An Invitation From the Catholic Worker on Lehigh Avenue in Philadelphia

We were part of the Catholic Worker Women’s Pilgrimage to Rome to pray and vigil outside the Clergy Sexual Abuse Summit at the Vatican in February. We would like to share a bit about that trip.

We came back on fire  to continue the efforts towards Church reform.

Our T-shirts carried this message for the Pope and Bishops:

Speak Truth to Power 

Catholic Worker Women’s Pilgrimage

An end to sexual abuse and the violence of clericalism.

Justice for survivors.

Equality for women in ministry.

Truth, reconciliation and healing for the whole Church.

Since the Summit we have had many conversations with volunteers and friends who have expressed concern, confusion  and anger about the Church. It seems many have left the church, some are staying but are not happy, and others are working toward reform.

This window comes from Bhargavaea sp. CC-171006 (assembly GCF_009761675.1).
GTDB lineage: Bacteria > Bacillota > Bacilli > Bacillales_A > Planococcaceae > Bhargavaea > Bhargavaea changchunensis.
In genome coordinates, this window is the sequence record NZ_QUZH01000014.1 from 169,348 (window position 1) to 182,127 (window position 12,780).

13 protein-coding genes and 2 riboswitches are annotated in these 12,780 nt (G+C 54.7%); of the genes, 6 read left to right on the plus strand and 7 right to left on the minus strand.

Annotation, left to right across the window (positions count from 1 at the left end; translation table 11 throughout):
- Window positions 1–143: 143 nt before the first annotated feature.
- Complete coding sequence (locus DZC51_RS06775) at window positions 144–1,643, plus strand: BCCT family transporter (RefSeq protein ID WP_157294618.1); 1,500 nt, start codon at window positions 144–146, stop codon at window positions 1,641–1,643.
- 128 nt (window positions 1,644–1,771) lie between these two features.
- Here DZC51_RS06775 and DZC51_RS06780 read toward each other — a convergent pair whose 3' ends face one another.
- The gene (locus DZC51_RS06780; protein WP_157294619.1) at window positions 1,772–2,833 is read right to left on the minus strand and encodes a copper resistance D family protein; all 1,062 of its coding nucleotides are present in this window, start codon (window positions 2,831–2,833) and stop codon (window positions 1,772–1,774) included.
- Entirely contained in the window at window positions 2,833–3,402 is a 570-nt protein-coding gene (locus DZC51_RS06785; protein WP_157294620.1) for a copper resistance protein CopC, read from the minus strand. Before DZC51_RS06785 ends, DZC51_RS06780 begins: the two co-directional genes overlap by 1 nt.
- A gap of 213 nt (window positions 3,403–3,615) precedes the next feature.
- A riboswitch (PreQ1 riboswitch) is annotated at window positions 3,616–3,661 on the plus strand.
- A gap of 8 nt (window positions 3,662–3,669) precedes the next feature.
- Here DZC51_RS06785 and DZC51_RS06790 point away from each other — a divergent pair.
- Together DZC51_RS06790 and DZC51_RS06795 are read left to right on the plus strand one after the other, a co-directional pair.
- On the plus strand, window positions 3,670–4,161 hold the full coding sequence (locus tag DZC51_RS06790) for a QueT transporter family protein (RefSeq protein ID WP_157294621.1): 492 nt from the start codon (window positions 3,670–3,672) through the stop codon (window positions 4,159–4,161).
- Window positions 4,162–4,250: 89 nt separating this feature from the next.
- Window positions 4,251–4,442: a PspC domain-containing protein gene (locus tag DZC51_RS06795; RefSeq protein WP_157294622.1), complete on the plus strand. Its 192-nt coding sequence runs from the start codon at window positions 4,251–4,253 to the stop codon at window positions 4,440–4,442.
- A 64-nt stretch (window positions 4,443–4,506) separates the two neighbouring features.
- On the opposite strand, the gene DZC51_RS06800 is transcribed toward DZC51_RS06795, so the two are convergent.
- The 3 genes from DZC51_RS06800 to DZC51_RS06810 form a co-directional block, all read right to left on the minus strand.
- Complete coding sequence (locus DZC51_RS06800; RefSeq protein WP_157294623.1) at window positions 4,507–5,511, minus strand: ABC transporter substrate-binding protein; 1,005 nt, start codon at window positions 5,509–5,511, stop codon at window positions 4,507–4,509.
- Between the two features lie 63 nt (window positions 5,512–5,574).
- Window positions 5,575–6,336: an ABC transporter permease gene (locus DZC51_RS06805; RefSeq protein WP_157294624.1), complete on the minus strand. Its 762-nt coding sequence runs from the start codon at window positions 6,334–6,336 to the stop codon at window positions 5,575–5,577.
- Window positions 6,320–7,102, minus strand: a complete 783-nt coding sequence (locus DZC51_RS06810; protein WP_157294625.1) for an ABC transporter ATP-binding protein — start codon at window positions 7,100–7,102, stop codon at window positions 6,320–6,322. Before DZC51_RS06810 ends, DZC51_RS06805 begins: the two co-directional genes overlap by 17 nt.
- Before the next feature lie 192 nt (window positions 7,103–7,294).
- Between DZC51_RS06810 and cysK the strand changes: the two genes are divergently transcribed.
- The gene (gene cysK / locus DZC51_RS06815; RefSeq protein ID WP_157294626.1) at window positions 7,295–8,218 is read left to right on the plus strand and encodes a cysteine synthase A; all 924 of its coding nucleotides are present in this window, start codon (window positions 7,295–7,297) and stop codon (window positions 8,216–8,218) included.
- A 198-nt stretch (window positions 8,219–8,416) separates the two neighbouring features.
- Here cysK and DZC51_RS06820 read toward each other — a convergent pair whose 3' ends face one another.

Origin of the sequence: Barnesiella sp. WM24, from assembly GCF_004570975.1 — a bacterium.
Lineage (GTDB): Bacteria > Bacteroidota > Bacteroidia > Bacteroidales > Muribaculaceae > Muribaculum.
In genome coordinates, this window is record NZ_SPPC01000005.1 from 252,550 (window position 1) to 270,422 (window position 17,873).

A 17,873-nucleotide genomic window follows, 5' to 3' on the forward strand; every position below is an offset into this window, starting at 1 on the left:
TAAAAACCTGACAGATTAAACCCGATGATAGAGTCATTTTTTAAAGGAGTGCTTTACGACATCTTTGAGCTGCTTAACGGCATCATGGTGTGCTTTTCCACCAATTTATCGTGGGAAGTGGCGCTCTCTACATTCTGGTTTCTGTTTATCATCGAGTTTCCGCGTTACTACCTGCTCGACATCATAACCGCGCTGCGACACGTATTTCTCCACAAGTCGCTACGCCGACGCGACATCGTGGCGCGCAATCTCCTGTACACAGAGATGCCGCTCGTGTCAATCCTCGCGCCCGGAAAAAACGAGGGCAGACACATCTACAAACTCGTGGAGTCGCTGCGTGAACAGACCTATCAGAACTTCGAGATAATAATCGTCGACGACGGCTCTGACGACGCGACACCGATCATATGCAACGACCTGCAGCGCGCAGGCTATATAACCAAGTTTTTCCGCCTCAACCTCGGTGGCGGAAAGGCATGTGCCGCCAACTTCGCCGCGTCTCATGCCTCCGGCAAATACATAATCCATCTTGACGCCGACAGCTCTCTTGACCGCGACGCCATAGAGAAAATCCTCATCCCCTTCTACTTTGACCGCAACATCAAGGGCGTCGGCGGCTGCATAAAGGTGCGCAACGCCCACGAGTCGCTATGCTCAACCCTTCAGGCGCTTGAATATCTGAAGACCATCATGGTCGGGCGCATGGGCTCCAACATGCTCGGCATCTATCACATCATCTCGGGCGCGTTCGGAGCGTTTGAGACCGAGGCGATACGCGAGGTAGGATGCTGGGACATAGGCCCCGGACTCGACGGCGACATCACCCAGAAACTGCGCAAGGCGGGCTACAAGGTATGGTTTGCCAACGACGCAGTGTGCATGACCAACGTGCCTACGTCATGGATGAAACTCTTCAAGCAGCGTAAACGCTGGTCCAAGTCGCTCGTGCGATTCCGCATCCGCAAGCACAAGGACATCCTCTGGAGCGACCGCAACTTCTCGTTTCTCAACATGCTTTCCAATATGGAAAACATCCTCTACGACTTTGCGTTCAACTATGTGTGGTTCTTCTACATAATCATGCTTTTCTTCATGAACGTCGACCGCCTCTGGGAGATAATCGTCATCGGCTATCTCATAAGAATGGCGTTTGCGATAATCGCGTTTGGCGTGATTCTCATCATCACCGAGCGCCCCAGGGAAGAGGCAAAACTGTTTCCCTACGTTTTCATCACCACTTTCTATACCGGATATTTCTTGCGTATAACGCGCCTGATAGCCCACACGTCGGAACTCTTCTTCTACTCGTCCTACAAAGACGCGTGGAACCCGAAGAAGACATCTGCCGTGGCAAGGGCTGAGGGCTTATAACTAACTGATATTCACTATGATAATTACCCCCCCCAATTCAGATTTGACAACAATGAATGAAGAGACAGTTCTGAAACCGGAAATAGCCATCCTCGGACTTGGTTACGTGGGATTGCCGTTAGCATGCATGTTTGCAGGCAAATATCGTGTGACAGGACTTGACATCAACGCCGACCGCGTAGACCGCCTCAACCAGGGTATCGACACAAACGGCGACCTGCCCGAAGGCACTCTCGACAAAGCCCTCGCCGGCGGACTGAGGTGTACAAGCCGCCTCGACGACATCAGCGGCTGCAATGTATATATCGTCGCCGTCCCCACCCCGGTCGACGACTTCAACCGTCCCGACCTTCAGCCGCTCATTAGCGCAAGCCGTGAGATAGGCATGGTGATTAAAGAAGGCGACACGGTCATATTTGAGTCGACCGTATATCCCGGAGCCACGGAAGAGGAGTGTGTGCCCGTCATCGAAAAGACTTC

One commonality is the yearning for spirituality, liturgy and community.

We would like to have a conversation to hear everyone’s voices.

We hope this conversation will be the beginning of an ongoing discussion and community building.

If you are interested in being part of ongoing liturgies please let us know which evenings are best for you.

Please share this email widely.

If you can’t make it on the 8th, feel free to email us with your concerns and ideas.

With Peace and blessings,

Mary Beth and Johanna

House of Grace Catholic Worker